8. We conclude that hot chemical vapors are active agents in disintegrating rhyolite. Remember this when you marvel at the depth of the canyon of the Yellowstone.

9. See how the disintegrated and dissolved rhyolite gathers into small heaps.

10. When it rains, this powdered rhyolite is carried off by the small streams. It starts on its long journey to the ocean.

11. In the ocean it settles down as sediment and thus nature transforms an igneous rock into one that is sedimentary.

Notice how several little meadows have been made by this small stream. It has been assisted, of course, by the rain and snow that have brought dirt down from the side hills. Steam rises from several places.
Here we leave Obsidian Creek, the waters of which finally reach the Yellowstone at Gardiner.
The story—and an interesting one—is told on the marker.

The first, nine feet or more above the second, is deep olive green. The second is of a different shade. The lakes are apparently being kept apart by an old beaver dam upon which trees are now growing, the interlacing roots of which preserve the original structure. These lakes drain into the Gibbon rather than into the Yellowstone. We have, therefore, crossed what is called a "divide."

This is a most instructive spot.

1. At the left is an outcrop of our old friend—the rhyolite.

2. Through its cracks and crevices hot decomposing gases have arisen from below destroying its character and changing it into mineral substances of various texture and color.

3. The action is still going on. Look up at the left and see the stream and fumes.

4. As you climb the hillock, the soil becomes hot and around the vents you will find that, as the vapors cool, sulphur in fine, yellow crystals is being deposited. (Don t disturb, others too may want to see.)

5. Below us, on the right of the road, vapors are also rising. There is a boiling pool.

6. Some of the water in Nymph Lake doubtless filters down onto the hot underlying rocks and comes back superheated.

Don't be fooled. It is not boiling, plants are growing around the edges. The bubbles are made by escaping gases.
More rhyolite. Altered at the far end as it approaches hot springs and steam vents.

As we proceed we see more hot springs and the earth by the roadside is warm, vaporous and discolored.
Lodgepoles as far as you can see—millions of them. On the horizon at the left rise the low mountains that we noted as comprising the Washburn Group.

19.8 The road now passes through a highly colored, whitish formation. Can it be that these hills are composed of mineral matter like Terrace Mountain that has been brought up from below by superheated water and stream? No. If we study this formation we find that the whitish banks along the roadside were originally composed of rhyolite, such as we have recently seen, but they have been decomposed into gravel and sand. Vapors of sulphur, and other gases have bleached the original darker lava and solutions of iron oxide and iron hydroxide have stained it yellow, red and pink. 19.8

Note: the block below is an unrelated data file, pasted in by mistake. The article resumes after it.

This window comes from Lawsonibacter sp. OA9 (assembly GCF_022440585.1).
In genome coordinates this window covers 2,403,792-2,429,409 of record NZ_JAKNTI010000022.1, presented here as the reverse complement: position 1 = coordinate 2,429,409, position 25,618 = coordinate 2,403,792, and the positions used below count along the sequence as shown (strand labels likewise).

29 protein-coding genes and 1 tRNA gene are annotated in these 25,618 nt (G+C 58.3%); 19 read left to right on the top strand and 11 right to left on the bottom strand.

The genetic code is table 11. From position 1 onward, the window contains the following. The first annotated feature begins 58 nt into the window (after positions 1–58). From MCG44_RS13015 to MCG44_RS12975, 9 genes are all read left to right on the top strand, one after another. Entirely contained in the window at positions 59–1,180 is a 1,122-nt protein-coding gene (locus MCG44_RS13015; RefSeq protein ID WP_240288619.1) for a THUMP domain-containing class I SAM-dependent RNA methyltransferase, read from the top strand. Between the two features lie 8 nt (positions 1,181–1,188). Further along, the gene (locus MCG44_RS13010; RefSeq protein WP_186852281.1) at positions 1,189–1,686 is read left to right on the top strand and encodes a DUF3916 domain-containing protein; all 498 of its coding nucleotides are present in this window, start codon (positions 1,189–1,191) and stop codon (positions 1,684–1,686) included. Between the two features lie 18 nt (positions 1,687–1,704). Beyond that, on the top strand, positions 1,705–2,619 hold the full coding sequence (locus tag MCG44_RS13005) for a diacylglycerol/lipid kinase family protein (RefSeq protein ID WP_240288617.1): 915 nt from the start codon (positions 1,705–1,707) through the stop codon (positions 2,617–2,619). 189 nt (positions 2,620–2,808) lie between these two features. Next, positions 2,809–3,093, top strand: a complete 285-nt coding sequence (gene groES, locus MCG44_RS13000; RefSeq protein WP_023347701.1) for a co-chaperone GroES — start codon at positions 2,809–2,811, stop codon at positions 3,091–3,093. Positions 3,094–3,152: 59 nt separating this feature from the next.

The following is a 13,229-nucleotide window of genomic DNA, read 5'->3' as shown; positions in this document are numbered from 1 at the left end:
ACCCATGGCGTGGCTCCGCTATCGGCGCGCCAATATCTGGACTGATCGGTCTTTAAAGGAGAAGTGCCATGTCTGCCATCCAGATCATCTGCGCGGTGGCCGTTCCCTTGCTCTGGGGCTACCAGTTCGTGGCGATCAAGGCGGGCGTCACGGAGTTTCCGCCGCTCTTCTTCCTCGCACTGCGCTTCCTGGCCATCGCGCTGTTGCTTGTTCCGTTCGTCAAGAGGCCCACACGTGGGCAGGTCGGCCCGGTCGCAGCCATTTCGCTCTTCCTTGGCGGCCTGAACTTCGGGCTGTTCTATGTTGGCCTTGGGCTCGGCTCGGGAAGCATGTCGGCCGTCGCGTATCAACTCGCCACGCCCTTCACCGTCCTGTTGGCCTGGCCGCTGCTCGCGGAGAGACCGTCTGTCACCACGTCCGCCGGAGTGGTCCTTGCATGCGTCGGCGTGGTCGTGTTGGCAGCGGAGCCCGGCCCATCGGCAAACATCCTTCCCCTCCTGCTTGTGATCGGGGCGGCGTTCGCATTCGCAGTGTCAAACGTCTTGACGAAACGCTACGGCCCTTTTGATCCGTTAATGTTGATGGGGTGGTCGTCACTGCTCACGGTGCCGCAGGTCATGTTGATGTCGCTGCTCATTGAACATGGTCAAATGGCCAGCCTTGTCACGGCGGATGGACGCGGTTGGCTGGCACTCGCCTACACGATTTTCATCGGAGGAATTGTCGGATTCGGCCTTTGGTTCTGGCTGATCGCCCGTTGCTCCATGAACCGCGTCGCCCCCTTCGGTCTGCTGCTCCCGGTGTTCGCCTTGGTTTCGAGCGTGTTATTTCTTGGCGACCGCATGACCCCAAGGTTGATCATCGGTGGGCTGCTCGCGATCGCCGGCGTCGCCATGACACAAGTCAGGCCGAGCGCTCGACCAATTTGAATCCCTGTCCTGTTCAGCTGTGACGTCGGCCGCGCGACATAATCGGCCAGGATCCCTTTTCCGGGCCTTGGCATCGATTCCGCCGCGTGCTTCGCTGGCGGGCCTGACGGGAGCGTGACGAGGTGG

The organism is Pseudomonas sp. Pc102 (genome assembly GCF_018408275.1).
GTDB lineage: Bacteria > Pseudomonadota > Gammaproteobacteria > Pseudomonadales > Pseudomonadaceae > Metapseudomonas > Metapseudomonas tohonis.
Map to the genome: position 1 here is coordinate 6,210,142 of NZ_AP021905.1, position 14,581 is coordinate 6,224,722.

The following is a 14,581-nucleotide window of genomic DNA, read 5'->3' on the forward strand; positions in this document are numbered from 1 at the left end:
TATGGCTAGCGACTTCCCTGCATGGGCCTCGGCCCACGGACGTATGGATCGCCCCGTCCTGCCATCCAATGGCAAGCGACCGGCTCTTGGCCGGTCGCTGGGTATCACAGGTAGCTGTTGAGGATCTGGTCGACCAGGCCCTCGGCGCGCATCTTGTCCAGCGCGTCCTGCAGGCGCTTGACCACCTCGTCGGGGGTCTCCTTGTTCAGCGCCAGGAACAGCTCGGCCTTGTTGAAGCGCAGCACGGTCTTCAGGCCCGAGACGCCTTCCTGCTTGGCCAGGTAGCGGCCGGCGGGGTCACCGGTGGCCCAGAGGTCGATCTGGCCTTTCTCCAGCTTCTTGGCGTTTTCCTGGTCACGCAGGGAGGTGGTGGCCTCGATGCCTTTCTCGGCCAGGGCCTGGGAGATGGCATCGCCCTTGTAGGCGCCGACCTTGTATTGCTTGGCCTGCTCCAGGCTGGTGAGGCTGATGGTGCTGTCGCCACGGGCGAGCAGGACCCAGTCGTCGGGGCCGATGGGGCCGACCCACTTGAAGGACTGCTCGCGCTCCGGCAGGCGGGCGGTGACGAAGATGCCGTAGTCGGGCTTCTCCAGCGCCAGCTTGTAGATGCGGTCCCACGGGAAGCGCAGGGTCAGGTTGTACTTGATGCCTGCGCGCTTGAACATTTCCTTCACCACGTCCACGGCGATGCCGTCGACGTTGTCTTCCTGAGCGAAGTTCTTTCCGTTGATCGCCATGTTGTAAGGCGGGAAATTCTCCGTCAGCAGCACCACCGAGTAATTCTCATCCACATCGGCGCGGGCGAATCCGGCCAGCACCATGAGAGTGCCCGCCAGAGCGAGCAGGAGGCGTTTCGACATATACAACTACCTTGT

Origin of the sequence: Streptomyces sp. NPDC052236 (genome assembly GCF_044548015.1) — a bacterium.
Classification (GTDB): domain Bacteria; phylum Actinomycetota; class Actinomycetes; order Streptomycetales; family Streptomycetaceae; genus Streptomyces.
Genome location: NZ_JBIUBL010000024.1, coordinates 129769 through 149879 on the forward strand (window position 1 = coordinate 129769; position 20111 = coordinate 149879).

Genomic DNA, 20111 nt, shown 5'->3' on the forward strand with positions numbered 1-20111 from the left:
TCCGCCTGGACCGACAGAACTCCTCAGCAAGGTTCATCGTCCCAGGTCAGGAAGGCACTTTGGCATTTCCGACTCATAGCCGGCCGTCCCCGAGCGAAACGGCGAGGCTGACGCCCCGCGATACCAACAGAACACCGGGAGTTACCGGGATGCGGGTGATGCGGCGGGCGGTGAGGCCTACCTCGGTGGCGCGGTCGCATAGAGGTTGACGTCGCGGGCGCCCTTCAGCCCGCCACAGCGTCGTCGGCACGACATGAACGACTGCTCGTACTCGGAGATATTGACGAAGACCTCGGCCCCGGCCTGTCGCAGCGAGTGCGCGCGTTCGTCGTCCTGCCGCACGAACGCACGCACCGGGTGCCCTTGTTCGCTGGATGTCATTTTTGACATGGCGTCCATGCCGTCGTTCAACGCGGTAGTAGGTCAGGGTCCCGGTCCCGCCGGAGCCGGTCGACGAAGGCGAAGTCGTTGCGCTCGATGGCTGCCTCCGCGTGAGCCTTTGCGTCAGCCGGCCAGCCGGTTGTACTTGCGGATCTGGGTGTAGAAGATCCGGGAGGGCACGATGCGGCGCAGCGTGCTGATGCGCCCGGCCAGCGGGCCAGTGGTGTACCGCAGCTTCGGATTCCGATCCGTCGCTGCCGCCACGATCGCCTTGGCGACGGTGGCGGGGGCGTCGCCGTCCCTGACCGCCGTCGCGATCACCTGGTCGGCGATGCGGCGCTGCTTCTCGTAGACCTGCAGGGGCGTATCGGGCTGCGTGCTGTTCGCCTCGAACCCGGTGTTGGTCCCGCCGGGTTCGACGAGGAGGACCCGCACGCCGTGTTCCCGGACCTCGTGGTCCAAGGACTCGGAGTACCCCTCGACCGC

Here, at a concrete bridge, we meet the Gibbon River down the valley of which we will presently go until at Madison Junction it joins the Firehole River, and thus forms the Madison. The Madison empties into the Missouri at Three Forks, Montana. (The water travels more than four thousand miles before reaching the ocean at New Orleans.) Look around for elk.

Norris-Canyon freight road. Narrow, winding road, 25-mile speed limit.

We bear to the right and suddenly come out on the rim of Norris Geyser Basin—"Nature's Laboratory."

Here, through the agency of hot water, steam and other vapors, quartz and other mineral matter is being brought to the surface from be low and deposited as "sinter." Not only are the exposed hills of rhyolite being decomposed but the underlying rocks are yielding in this "chemical warfare."


In the distance we again identify the mountains of the Gallatin Range. The profile from this angle is quite different from that heretofore seen. The lookout station identifies Holmes. The diagonal strata identify Antler and Quadrant. The dark area under the strata of Antler is a huge mass of once molten rock which was forced out of the earth, actually lifting the mountain and tilting it out of level.

Nuphar, a cool lake, considerably above the level of the basin. Why does it not drain into the basin?

We pass steaming vents and violent jets of scalding water.


Parking area on left beyond museum.

You will add to the profit of your visit by spending some time examining the exhibits, reading the labels, referring to the relief map and conversing with the Ranger Naturalist. A half hour, self-guiding nature trail starts from the rear of the museum. It provides many interesting sights.


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Last Updated: 02-Apr-2007